Results:

Overall, students perceived realistic (M±SD = 30.01±4.93), relationship (30.23±4.56), and security (30.24±4.98) as their three most important work values. Junior students perceived realistic (= 31.26) and security (= 31.01) values, while senior students perceived relationship (= 29.81) and security (= 29.67) values as their most important work values. Also, juniors’ perceptions of the importance of realistic (= 3.44, < .01) and growth (= .96, < .05) values were significantly greater than those of seniors. Comparing across different levels of students’ self-reported average practice grades, significant differences were shown on the beyond values (= 3.19, p < .05). Age (= - .22, < .01) and parents’ marriage status (r = .17, p < .05) were negatively and positively correlated with the realistic and organization values, respectively. Among the eight work value dimensions, the beyond dimension showed the most significantly positive correlation with the demographic characteristics of willingness to do nursing work (r = .19, p < .05), levels of self-reported average practice grades (= .17, p < .05), satisfaction toward practice grades (= .20, p < .01), and satisfaction toward the clinical practice arrangement (= .30, < .001). The personality trait of extraversion revealed a significantly positive correlation with beyond (= .27, < .01), growth (r = .25, p < .01), and relationship values (= .16, < .05). Finally, students’ satisfaction toward the clinical practice arrangement and extraversion accounted for 16.00% of the variance in predicting students’ terminal values.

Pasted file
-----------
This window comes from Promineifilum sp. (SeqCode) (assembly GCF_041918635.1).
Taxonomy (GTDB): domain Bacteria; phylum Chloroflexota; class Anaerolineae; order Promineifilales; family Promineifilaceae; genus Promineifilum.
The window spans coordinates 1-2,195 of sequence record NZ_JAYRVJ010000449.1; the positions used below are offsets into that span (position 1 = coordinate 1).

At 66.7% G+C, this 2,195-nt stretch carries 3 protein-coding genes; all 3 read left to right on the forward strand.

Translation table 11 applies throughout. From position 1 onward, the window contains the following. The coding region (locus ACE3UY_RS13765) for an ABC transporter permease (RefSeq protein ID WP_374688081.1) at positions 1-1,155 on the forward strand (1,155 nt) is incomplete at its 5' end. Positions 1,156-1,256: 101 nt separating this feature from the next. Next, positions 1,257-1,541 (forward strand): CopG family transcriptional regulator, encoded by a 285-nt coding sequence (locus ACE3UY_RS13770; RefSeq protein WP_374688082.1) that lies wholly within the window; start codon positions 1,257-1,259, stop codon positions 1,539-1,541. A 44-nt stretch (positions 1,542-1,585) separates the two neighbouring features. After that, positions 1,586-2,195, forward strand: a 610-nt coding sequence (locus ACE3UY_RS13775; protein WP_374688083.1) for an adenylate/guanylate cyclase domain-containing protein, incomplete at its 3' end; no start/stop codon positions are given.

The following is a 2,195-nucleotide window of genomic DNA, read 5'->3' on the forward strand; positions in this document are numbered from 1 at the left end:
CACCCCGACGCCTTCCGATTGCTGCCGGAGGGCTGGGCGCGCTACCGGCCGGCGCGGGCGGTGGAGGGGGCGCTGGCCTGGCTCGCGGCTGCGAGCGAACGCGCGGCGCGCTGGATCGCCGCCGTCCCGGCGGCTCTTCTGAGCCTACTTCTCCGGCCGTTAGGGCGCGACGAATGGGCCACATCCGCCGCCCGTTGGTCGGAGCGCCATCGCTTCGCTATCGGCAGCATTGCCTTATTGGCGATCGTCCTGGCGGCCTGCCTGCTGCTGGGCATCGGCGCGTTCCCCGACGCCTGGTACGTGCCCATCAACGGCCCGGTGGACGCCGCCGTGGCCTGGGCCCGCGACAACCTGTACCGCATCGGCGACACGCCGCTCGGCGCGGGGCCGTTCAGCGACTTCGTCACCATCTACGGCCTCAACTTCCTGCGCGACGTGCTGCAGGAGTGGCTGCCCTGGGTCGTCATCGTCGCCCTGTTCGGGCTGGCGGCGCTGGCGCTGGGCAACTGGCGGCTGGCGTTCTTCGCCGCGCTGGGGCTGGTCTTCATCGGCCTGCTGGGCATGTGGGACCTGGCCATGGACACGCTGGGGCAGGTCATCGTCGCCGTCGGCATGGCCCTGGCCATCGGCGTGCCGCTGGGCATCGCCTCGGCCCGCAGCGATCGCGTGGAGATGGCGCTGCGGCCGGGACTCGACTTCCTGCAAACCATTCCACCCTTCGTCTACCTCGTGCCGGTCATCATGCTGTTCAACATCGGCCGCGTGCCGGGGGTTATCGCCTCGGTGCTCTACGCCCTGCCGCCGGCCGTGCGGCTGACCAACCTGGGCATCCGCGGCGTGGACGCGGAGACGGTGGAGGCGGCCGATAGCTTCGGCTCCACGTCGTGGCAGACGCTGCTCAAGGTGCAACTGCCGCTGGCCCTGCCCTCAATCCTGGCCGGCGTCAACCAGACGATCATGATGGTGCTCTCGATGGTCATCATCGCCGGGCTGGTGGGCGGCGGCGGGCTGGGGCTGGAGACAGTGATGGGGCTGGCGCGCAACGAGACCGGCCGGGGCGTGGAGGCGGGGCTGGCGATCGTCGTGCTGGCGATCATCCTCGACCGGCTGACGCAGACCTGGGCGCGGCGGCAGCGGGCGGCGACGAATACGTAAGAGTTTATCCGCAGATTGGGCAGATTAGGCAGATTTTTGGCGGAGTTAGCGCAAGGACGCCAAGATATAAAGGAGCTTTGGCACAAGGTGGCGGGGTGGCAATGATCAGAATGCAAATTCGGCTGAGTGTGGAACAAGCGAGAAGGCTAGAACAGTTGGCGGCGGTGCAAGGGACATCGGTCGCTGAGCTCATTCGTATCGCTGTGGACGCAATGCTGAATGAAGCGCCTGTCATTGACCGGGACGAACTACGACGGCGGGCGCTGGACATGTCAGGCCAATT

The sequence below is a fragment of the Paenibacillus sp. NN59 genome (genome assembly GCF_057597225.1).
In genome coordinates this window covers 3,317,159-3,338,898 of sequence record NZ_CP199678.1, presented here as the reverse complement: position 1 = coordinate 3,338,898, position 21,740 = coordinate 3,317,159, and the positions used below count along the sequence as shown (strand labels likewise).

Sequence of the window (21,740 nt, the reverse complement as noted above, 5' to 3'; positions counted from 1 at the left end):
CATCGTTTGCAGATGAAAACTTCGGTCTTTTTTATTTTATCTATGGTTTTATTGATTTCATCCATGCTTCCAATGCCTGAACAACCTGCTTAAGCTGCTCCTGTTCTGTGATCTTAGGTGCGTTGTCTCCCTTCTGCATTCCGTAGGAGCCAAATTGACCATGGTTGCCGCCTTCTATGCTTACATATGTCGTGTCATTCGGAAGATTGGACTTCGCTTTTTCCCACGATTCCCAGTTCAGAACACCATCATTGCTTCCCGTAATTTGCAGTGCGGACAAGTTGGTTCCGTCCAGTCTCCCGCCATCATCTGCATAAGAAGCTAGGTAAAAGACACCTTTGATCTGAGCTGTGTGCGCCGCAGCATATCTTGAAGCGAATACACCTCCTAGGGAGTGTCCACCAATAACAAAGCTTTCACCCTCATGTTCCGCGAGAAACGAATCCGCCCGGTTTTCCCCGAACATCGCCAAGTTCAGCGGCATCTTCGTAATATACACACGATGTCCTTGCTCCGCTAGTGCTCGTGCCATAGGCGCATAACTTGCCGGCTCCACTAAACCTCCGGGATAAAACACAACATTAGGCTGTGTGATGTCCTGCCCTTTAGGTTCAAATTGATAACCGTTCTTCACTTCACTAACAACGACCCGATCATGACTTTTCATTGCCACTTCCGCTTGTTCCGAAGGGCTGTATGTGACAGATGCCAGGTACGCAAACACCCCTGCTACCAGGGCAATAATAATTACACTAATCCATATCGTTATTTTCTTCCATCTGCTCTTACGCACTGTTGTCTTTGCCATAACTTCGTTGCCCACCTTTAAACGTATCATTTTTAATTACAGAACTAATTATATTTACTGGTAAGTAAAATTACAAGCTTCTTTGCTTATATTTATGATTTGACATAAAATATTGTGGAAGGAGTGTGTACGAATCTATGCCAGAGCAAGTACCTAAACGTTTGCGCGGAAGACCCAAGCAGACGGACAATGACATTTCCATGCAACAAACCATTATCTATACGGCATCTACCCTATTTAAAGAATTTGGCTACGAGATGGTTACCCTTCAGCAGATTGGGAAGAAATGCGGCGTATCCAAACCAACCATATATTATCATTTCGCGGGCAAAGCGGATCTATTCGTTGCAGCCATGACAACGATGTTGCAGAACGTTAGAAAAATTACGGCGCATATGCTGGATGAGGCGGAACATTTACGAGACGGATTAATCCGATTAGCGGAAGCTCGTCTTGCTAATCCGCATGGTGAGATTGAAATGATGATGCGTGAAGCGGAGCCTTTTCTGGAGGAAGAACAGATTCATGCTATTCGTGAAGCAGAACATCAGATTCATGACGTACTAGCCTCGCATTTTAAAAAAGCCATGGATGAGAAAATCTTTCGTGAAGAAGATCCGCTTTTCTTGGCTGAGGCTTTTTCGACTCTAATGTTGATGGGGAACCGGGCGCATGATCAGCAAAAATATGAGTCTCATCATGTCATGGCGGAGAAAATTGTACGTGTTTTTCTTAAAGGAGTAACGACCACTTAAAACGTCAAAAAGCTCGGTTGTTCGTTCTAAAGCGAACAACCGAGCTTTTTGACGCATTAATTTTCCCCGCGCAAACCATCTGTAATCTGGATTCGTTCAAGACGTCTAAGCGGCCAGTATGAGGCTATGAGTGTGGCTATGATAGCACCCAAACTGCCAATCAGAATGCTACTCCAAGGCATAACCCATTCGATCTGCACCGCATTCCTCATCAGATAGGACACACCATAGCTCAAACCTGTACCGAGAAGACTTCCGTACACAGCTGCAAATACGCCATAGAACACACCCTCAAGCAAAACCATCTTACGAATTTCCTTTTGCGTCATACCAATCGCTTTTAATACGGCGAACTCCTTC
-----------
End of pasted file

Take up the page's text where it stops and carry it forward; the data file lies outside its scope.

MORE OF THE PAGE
Conclusion:

Students’ practice performances could potentially influence their terminal values, thus affecting their willingness to do nursing work. And, strategies should be applied by educators when arranging clinical placements for students in order to enhance their experiences and satisfaction toward clinical practice. Finally, it is important for nurse managers to identify work value profiles and address work value conflicts between newly graduated student nurses with specific personality traits and the nursing unit as a whole in order to foster greater job satisfaction thus stabilize the retention rate of new nurses.

Keywords:
nursing education; student nurses; work values
Repository Posting Date:
17-Jul-2017
Date of Publication:
17-Jul-2017
Other Identifiers:
INRC17PST571
Conference Date:
2017
Conference Name:
28th International Nursing Research Congress
Conference Host:
Sigma Theta Tau International
Conference Location:
Dublin, Ireland
Description:
Event Theme: Influencing Global Health Through the Advancement of Nursing Scholarship

Full metadata record

DC FieldValue Language
dc.language.isoen_USen
dc.type.categoryFull-texten
dc.formatText-based Documenten
dc.typePosteren
dc.evidence.levelN/Aen
dc.research.approachN/Aen
dc.titleUnderstanding Work Value Profiles and Exploring Factors Affecting Work Values of Student Nursesen_US
dc.contributor.authorCheng, Chia-Hsinen